Farmers Protest: Farmers Face Tear Gas Barrage as They Try to Enter Delhi, Details

Farmers Protest

Farmers Protest: Following the failure of discussions with the Centre over minimum support price (MSP) guarantees, security forces at the Punjab-Haryana border fired tear gas shells intermittently on Wednesday morning as farmers prepared to restart their ‘Delhi Chalo‘ protest march.

Confiscation of Protest Equipment

The police in Haryana have instructed their Punjabi colleagues to confiscate protestor-brought equipment in order to demolish police roadblocks. Along the border, some 14,000 farmers have congregated accompanied by 1,200 tractor trolleys, 300 automobiles, and 10 minibuses.

As farmers who have been halted at the interstate boundary since February 13 prepare to go forward towards the nation’s capital, Delhi Police are on high alert and practicing security drills at entry points.

Peaceful Protest Assurance

Leader of the Kisan Mazdoor Morcha, Sarwan Singh Pandher, declared in advance of the start of the demonstration that the farmers would demonstrate peacefully and urged the government to take down barriers so they could travel to Delhi without hindrance.

“We tried our best from our side. We attended the meetings, every point was discussed, and now the decision has to be taken by the central government. We will remain peaceful… We should be allowed to remove these barriers and march towards Delhi,” Pandher said.

Ministry’s Concern Over Law and Order

The Ministry of Home Affairs has written to the Punjab government expressing concern about the state’s declining law and order situation and blaming miscreants acting as farmers for it. It said that these “miscreants” had taken heavy equipment, like as bulldozers and earthmovers, to the Shambhu border with Haryana and had participated in stone-pelting.

Traffic Warnings and Border Closures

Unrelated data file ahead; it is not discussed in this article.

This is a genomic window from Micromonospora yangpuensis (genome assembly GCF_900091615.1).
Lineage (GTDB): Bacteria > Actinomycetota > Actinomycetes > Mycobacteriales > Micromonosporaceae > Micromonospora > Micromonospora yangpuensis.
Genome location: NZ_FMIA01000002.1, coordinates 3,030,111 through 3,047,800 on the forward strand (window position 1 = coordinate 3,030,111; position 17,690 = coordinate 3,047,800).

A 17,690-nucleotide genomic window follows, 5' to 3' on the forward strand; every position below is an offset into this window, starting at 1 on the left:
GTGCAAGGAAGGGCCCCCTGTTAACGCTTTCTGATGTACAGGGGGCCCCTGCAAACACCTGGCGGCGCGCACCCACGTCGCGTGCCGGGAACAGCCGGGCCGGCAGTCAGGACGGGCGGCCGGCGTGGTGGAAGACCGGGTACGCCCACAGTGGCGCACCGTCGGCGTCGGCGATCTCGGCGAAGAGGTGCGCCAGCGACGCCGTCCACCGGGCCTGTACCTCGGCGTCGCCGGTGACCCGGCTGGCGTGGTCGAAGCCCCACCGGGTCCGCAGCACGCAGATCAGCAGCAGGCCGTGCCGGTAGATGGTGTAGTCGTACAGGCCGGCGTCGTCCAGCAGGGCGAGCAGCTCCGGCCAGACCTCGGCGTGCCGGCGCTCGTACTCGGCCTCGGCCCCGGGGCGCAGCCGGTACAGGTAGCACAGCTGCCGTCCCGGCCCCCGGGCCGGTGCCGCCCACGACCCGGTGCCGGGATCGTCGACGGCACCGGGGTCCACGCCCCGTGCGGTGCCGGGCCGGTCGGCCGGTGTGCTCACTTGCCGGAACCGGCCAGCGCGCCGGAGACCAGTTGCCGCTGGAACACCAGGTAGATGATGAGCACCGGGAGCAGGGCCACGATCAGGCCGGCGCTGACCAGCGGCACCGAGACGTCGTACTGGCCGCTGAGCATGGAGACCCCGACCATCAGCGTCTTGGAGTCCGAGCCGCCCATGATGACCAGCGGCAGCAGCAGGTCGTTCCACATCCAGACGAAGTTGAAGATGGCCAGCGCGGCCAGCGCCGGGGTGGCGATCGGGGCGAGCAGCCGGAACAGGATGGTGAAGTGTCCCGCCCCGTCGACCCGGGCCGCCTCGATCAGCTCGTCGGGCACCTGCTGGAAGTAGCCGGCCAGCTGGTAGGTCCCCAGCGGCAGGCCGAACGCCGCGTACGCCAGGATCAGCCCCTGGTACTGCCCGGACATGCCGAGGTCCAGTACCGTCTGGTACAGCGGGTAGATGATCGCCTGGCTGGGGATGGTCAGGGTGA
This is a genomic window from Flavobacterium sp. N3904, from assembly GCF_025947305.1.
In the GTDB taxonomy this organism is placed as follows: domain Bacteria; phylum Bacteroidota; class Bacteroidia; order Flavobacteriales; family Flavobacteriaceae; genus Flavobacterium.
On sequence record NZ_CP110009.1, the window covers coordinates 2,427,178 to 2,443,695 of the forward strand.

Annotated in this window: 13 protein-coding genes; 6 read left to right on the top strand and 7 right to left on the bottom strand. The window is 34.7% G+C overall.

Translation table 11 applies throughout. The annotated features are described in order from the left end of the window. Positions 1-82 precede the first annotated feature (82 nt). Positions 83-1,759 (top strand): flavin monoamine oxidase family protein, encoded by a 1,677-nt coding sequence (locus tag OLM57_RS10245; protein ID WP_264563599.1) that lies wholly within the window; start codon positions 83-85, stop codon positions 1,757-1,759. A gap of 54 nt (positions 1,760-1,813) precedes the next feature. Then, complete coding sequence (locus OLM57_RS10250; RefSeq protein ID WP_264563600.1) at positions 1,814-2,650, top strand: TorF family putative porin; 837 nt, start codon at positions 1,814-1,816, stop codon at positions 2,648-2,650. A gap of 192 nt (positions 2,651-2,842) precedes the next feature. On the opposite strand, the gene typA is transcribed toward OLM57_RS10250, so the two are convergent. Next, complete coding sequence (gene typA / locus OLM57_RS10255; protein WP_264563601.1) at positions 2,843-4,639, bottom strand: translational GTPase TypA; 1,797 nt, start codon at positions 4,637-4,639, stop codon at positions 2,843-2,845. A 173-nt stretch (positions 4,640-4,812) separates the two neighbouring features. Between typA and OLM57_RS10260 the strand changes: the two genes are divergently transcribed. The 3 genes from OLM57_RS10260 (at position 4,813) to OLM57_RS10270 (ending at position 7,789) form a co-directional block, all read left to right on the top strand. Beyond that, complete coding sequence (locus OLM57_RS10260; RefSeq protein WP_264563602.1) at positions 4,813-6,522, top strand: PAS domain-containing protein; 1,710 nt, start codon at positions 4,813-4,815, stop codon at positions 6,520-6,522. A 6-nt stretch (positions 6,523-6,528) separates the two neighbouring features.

Authorities warned that road closures around Delhi’s three border crossings could cause traffic jams on Wednesday. Two locations on the Delhi-Haryana border, Tikri and Singhu, are heavily guarded by police, with many levels of concrete blocks and iron nails in place. According to an official, the border in Ghazipur may also close on Wednesday if necessary.

Leader of the farmers, Sarwan Singh Pandher, stated that the Centre ought to call a full day of Parliament to draft legislation on the Minimum Support Price (MSP) for crops on the eve of the protest’s restart. “We demand that a law to guarantee the MSP be brought. If the prime minister has the willpower, a day-long session of Parliament can be convened. No opposition party will oppose it.”

Paramilitary Presence in Haryana

Pandher went on to say that in an effort to stop their march, paramilitary forces had been stationed in Haryanan villages. “The country will not forgive such a government…There are paramilitary forces deployed in the villages of Haryana…What crime have we committed?…We have made you the Prime Minister. We never thought that the forces would oppress us this way…Please protect the Constitution and let us peacefully head towards Delhi. This is our right,” he said.

Farmers’ Rejection and Resumption of March

The Punjab government was requested by the Punjab and Haryana High Court on Tuesday to prevent farmers from congregating in big groups. The farmers can travel to Delhi by bus or other public transportation, the court noted, noting that tractor-trolleys are prohibited from operating on highways by the Motor Vehicles Act.

Farmers rejected the Center’s proposal to have government agencies buy cotton, maize, and pulses at MSP for five years, and as a result, the ‘Delhi Chalo’ march is about to resume. They said they were going to march on the nation’s capital today because they believed it to be against the interests of farmers.

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